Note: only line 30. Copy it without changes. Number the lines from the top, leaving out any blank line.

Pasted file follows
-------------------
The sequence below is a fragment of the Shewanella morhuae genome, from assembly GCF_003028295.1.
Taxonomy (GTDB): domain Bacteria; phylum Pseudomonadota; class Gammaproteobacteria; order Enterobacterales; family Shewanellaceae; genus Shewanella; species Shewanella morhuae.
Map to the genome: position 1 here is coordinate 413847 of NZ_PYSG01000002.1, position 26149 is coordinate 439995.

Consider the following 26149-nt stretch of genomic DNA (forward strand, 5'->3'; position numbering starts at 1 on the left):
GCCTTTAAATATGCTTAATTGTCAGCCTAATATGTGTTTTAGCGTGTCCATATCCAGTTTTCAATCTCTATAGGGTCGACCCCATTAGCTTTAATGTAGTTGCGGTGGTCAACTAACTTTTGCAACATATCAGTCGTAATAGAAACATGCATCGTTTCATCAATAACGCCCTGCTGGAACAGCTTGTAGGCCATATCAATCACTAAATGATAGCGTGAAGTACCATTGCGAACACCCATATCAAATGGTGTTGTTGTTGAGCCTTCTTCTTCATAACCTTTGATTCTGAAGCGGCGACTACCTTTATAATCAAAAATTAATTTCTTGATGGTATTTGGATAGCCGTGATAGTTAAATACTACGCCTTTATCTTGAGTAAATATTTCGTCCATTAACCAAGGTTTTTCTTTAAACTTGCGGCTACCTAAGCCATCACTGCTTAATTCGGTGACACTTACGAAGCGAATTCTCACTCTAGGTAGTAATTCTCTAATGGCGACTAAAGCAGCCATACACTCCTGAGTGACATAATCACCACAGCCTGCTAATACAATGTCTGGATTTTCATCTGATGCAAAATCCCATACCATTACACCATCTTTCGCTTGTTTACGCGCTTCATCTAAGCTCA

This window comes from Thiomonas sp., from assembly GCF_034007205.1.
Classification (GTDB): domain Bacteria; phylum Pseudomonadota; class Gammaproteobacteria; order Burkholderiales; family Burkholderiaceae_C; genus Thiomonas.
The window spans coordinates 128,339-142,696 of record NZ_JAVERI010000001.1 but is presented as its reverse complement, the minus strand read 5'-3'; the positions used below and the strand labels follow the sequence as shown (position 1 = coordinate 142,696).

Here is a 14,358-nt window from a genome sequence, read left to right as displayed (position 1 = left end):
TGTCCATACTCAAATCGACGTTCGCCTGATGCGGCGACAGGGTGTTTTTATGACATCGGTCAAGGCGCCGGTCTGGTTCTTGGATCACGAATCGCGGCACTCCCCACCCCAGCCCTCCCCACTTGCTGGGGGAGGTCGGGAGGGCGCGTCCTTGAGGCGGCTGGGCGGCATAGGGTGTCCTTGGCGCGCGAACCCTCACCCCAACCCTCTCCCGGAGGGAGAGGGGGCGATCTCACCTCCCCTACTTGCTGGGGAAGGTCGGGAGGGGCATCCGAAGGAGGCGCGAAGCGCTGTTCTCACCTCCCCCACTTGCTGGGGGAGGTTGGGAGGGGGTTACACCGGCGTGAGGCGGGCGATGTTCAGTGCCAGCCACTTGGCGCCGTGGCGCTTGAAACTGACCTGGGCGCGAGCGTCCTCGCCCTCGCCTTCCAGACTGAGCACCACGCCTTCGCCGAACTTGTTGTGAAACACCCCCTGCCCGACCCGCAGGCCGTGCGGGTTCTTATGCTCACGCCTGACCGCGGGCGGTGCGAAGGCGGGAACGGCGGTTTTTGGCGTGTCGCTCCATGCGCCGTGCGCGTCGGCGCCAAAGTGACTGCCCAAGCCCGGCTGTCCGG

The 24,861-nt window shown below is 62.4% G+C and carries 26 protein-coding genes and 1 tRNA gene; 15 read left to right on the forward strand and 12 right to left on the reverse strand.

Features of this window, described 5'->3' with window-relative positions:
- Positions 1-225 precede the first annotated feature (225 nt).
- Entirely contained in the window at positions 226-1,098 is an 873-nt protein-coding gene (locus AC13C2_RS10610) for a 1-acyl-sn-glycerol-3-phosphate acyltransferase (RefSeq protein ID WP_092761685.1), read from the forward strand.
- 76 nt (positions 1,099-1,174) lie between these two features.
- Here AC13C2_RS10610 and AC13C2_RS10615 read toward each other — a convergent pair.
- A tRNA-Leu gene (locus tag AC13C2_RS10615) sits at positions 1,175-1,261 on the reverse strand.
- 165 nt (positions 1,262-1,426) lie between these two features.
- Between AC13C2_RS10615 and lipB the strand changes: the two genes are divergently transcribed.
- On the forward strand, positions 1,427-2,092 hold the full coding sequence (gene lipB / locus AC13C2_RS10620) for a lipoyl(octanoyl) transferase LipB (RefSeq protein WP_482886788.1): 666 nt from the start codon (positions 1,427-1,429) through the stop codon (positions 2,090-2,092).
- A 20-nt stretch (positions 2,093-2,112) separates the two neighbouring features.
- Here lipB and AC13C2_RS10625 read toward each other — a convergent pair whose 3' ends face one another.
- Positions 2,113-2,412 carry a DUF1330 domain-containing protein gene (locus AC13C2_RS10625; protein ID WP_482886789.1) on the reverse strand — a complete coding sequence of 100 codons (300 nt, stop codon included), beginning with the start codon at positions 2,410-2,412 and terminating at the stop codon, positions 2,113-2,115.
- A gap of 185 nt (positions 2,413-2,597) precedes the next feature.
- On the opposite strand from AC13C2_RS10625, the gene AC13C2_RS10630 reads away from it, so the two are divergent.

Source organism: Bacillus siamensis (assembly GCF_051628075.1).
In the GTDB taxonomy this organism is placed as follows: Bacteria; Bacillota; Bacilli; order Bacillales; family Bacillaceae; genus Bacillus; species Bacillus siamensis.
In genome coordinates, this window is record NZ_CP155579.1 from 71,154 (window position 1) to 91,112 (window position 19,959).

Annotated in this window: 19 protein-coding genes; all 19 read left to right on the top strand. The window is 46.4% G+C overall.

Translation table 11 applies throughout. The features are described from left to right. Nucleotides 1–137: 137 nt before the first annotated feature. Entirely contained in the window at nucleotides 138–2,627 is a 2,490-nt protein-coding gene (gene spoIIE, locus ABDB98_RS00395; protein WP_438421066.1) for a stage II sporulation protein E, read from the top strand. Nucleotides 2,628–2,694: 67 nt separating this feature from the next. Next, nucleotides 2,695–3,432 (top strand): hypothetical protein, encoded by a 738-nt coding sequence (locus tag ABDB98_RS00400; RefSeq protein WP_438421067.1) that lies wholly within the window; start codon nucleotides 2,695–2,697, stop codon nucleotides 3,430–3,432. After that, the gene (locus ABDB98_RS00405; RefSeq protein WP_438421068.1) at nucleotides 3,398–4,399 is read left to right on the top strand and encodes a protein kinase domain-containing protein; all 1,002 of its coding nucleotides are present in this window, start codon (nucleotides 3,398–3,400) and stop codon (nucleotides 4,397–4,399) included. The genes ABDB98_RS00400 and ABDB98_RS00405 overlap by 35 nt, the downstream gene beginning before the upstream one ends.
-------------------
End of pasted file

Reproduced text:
Translation table 11 applies throughout. The features are described from left to right. Nucleotides 1–137: 137 nt before the first annotated feature. Entirely contained in the window at nucleotides 138–2,627 is a 2,490-nt protein-coding gene (gene spoIIE, locus ABDB98_RS00395; protein WP_438421066.1) for a stage II sporulation protein E, read from the top strand. Nucleotides 2,628–2,694: 67 nt separating this feature from the next. Next, nucleotides 2,695–3,432 (top strand): hypothetical protein, encoded by a 738-nt coding sequence (locus tag ABDB98_RS00400; RefSeq protein WP_438421067.1) that lies wholly within the window; start codon nucleotides 2,695–2,697, stop codon nucleotides 3,430–3,432. After that, the gene (locus ABDB98_RS00405; RefSeq protein WP_438421068.1) at nucleotides 3,398–4,399 is read left to right on the top strand and encodes a protein kinase domain-containing protein; all 1,002 of its coding nucleotides are present in this window, start codon (nucleotides 3,398–3,400) and stop codon (nucleotides 4,397–4,399) included. The genes ABDB98_RS00400 and ABDB98_RS00405 overlap by 35 nt, the downstream gene beginning before the upstream one ends.